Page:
In hot water
County water commissioner faces sharp criticism over Paradise pipeline work
Butte County Water Commissioner Matt Tennis has been a vocal advocate for studying the feasibility of a water pipeline connecting Paradise to Chico. That advocacy landed him in the hot seat at the Board of Supervisors’ meeting Tuesday (March 10).
Supervisors Debra Lucero and Tami Ritter accused Tennis of a breach of trust and ethical lapses related to his work on a Butte County Water Commission subcommittee that has been tasked with presenting recommendations to the board regarding a potential intertie project connecting Paradise Irrigation District (PID) and California Water Service Co.’s Chico branch.
Lucero alleged that Tennis erred by sharing with a local business group last month a “nonpublic” draft resolution—a then-working document explaining the history of the intertie and potential impacts of such a pipeline—and failing to inform his fellow committee members about his presentation. Lucero brought the issue before the board to consider removing Tennis from the Water Commission.
“In my mind, he violated the process that was set out for the ad hoc committee,” Lucero said, adding: “Every commission or committee has the right to expect ethical and honorable conduct from its members.”
The allegations were the latest dust up surrounding the proposed pipeline. The water conveyance system has been described by advocates as one option that could help PID remain financially solvent as Paradise rebuilds following the Camp Fire and also curb groundwater pumping in the Chico area, thereby relieving stress on the basin (see “Taking on water,” Newslines, Dec. 19, 2019). The project ultimately may be examined in a pending sustainability study conducted by the state, which will review a wide range of options that could keep PID afloat.
On Feb. 18, Tennis presented a draft resolution to the Chico Chamber of Commerce’s Legislative Action Committee, from which he was seeking support. That presentation hit at the heart of objections from Lucero and Ritter, whose districts cover Chico.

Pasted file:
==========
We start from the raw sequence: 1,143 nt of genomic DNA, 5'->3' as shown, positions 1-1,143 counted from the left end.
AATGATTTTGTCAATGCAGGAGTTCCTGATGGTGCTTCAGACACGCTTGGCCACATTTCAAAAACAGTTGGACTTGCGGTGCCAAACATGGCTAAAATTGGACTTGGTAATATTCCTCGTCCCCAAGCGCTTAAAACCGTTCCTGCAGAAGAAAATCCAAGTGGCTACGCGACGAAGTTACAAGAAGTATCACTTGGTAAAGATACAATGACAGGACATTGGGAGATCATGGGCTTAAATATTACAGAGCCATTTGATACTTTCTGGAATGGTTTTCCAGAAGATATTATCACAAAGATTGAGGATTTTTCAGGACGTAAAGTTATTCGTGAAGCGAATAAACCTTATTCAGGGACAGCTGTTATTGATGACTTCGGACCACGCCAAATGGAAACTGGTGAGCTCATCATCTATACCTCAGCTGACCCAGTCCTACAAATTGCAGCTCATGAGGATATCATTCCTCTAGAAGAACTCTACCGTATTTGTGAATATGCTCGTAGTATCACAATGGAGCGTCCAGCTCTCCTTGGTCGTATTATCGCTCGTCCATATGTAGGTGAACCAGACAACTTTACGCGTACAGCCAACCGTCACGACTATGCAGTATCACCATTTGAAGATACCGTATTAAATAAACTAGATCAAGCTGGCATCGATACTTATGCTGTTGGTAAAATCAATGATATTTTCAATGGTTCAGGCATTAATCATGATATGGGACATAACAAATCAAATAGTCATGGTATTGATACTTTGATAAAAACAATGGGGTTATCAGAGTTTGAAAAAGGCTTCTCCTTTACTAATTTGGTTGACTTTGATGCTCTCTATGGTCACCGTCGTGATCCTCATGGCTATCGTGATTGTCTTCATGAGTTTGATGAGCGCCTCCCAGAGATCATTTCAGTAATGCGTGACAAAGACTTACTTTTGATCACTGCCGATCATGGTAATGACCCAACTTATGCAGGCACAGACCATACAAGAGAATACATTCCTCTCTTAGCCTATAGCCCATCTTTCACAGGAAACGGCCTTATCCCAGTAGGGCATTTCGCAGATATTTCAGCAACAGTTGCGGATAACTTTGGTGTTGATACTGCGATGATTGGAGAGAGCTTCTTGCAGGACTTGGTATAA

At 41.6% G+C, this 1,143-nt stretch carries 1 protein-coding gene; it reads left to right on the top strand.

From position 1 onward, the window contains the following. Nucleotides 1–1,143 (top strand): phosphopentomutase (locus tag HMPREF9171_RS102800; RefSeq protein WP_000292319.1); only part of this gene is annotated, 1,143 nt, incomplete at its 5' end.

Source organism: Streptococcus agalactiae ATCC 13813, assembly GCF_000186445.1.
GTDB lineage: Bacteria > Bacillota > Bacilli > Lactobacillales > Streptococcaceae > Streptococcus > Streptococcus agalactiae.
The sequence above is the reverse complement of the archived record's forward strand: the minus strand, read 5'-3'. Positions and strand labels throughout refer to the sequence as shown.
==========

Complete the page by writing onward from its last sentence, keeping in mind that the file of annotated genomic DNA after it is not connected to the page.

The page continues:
Ritter accused Tennis of misusing his position as a water commissioner, suggesting he falsely represented the positions of the commission to further his personal advocacy in support of the pipeline project. She also highlighted statements made at Tuesday’s meeting by Paul Gosselin, director of the county’s Department of Water and Resource Conservation, indicating subcommittee members had been warned to not discuss their work with other commissioners. Gosselin further suggested more training regarding policies and procedures may be appropriate.
Supervisor Bill Connelly was unpersuaded by the accusations against Tennis, saying that unless there is a legal reason to keep matters confidential, public officials should strive to be as transparent as possible. He further said Tennis was protected under the First Amendment to share the draft document with the public.
“I think this is an overstep,” Connelly said of the attempt to remove Tennis, moving to dismiss the matter. The motion gained a second by Supervisor Doug Teeter, whose district includes the Ridge. The motion carried 3-2, with Lucero and Ritter dissenting. Chairman Steve Lambert, however, suggested that the board review policies relating to advisory committees at a future meeting “so we don’t have this situation ever again.”
For his part, Tennis said he believed he was subjected to a fair process at Tuesday’s meeting. He further noted an email sent to Lucero and Ritter by Katy Thoma, president and CEO of the Chico Chamber of Commerce. Thoma told the supervisors that Tennis “explicitly stated” he was not representing the Water Commission.
Tennis told the CN&R he believes he did a good job informing the chamber’s legislative committee on the topic, adding, “I wouldn’t change anything.”
At its meeting last Wednesday (March 4), the Water Commission adopted a final resolution recommending that the Board of Supervisors signal its support for the Paradise intertie project as one concept to be explored in the state’s upcoming sustainability study. The supervisors—though not being asked to commit any money toward the study—are expected to consider the commission’s recommendation in the coming weeks.
Kevin Phillips, PID’s district manager, laid out for water commissioners the scope of the state study, which has a budget of about $500,000 and will be facilitated through Sacramento State’s Office of Water Programs, a unit under the school’s nonprofit auxiliary University Enterprises. PID is required to participate in the study as a condition of accepting two years of “backfill” money from the state totaling about $14 million. The money has kept PID running after losing most if its customer base in the fire.
The study’s scope will be broad, Phillips said. It will explore multiple avenues for the district to remain viable as Paradise recovers, including the potential intertie project. It also will examine whether PID could bring more customers into its fold, such as those along the Miocene Canal corridor, who lost their water supply when the fire destroyed the upper portion of the canal owned by PG&E.
Other options could be on the table as well, the district manager said. Among the options: PID bottling water for sale, consolidating with private or public entities, and taking over the town’s sewer project. Phillips said the district has experience laying pipelines. He added that multiple projects could be identified as pieces in solving PID’s financial puzzle.